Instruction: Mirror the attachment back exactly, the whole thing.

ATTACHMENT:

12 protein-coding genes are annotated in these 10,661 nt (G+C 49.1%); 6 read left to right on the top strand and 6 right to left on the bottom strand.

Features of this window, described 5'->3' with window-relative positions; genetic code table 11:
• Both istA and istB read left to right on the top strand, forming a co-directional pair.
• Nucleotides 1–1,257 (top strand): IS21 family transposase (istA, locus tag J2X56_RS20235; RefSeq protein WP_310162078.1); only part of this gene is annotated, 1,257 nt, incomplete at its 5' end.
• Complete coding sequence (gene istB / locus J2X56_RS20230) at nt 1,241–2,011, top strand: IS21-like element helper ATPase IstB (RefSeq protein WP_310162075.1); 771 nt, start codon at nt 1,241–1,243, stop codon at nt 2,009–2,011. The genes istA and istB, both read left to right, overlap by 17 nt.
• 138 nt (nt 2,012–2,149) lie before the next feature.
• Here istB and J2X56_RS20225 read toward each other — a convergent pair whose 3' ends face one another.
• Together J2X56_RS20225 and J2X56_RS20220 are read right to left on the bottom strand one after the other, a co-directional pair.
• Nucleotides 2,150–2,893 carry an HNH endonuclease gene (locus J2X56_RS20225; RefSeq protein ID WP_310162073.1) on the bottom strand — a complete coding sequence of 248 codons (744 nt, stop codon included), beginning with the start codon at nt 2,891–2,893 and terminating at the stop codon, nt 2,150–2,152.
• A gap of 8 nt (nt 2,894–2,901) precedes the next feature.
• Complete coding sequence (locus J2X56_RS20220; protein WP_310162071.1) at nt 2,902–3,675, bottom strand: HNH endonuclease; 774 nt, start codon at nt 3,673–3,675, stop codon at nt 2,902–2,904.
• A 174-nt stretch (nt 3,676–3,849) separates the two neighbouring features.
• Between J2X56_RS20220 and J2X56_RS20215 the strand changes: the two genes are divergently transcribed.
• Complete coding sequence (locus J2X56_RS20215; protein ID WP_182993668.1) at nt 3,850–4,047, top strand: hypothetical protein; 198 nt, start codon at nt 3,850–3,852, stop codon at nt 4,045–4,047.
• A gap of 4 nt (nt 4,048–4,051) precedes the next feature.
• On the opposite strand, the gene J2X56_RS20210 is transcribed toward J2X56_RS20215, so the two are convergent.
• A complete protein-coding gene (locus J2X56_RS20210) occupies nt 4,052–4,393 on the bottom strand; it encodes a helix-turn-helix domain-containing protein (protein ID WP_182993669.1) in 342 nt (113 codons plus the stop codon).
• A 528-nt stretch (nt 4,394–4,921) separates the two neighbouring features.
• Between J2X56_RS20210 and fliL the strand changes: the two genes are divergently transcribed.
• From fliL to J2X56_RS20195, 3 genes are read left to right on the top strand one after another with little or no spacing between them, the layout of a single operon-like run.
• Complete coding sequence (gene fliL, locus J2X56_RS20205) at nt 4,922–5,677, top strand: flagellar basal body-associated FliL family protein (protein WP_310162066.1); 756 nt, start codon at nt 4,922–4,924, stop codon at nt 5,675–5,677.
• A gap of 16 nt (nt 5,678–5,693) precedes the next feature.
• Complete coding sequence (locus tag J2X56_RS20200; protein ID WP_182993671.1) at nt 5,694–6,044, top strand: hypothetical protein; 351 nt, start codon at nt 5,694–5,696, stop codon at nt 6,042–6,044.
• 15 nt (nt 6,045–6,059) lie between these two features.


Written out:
12 protein-coding genes are annotated in these 10,661 nt (G+C 49.1%); 6 read left to right on the top strand and 6 right to left on the bottom strand.

Features of this window, described 5'->3' with window-relative positions; genetic code table 11:
• Both istA and istB read left to right on the top strand, forming a co-directional pair.
• Nucleotides 1–1,257 (top strand): IS21 family transposase (istA, locus tag J2X56_RS20235; RefSeq protein WP_310162078.1); only part of this gene is annotated, 1,257 nt, incomplete at its 5' end.
• Complete coding sequence (gene istB / locus J2X56_RS20230) at nt 1,241–2,011, top strand: IS21-like element helper ATPase IstB (RefSeq protein WP_310162075.1); 771 nt, start codon at nt 1,241–1,243, stop codon at nt 2,009–2,011. The genes istA and istB, both read left to right, overlap by 17 nt.
• 138 nt (nt 2,012–2,149) lie before the next feature.
• Here istB and J2X56_RS20225 read toward each other — a convergent pair whose 3' ends face one another.
• Together J2X56_RS20225 and J2X56_RS20220 are read right to left on the bottom strand one after the other, a co-directional pair.
• Nucleotides 2,150–2,893 carry an HNH endonuclease gene (locus J2X56_RS20225; RefSeq protein ID WP_310162073.1) on the bottom strand — a complete coding sequence of 248 codons (744 nt, stop codon included), beginning with the start codon at nt 2,891–2,893 and terminating at the stop codon, nt 2,150–2,152.
• A gap of 8 nt (nt 2,894–2,901) precedes the next feature.
• Complete coding sequence (locus J2X56_RS20220; protein WP_310162071.1) at nt 2,902–3,675, bottom strand: HNH endonuclease; 774 nt, start codon at nt 3,673–3,675, stop codon at nt 2,902–2,904.
• A 174-nt stretch (nt 3,676–3,849) separates the two neighbouring features.
• Between J2X56_RS20220 and J2X56_RS20215 the strand changes: the two genes are divergently transcribed.
• Complete coding sequence (locus J2X56_RS20215; protein ID WP_182993668.1) at nt 3,850–4,047, top strand: hypothetical protein; 198 nt, start codon at nt 3,850–3,852, stop codon at nt 4,045–4,047.
• A gap of 4 nt (nt 4,048–4,051) precedes the next feature.
• On the opposite strand, the gene J2X56_RS20210 is transcribed toward J2X56_RS20215, so the two are convergent.
• A complete protein-coding gene (locus J2X56_RS20210) occupies nt 4,052–4,393 on the bottom strand; it encodes a helix-turn-helix domain-containing protein (protein ID WP_182993669.1) in 342 nt (113 codons plus the stop codon).
• A 528-nt stretch (nt 4,394–4,921) separates the two neighbouring features.
• Between J2X56_RS20210 and fliL the strand changes: the two genes are divergently transcribed.
• From fliL to J2X56_RS20195, 3 genes are read left to right on the top strand one after another with little or no spacing between them, the layout of a single operon-like run.
• Complete coding sequence (gene fliL, locus J2X56_RS20205) at nt 4,922–5,677, top strand: flagellar basal body-associated FliL family protein (protein WP_310162066.1); 756 nt, start codon at nt 4,922–4,924, stop codon at nt 5,675–5,677.
• A gap of 16 nt (nt 5,678–5,693) precedes the next feature.
• Complete coding sequence (locus tag J2X56_RS20200; protein ID WP_182993671.1) at nt 5,694–6,044, top strand: hypothetical protein; 351 nt, start codon at nt 5,694–5,696, stop codon at nt 6,042–6,044.
• 15 nt (nt 6,045–6,059) lie between these two features.